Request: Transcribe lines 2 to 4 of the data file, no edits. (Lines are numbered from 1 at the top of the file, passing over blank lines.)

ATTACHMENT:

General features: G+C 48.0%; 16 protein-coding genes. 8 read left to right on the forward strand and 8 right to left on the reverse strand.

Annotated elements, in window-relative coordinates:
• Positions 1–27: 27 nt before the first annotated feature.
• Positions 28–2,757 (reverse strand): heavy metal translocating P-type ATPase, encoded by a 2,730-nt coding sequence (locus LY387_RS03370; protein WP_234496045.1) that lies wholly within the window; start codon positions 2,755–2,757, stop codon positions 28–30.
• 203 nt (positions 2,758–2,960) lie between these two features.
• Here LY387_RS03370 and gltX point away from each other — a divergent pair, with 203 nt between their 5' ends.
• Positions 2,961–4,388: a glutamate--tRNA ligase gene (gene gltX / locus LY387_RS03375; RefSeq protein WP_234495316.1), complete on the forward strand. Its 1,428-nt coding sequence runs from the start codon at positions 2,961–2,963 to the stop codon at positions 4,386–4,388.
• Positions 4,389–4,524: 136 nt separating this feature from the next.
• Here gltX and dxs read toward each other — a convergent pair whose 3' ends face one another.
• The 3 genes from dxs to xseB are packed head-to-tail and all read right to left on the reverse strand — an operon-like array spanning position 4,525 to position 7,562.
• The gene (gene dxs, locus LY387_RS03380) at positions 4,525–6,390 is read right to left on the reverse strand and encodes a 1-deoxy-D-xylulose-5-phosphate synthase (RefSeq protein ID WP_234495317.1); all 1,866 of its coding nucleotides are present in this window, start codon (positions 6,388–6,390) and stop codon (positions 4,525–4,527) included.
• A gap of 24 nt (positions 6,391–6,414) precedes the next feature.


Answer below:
Annotated elements, in window-relative coordinates:
• Positions 1–27: 27 nt before the first annotated feature.
• Positions 28–2,757 (reverse strand): heavy metal translocating P-type ATPase, encoded by a 2,730-nt coding sequence (locus LY387_RS03370; protein WP_234496045.1) that lies wholly within the window; start codon positions 2,755–2,757, stop codon positions 28–30.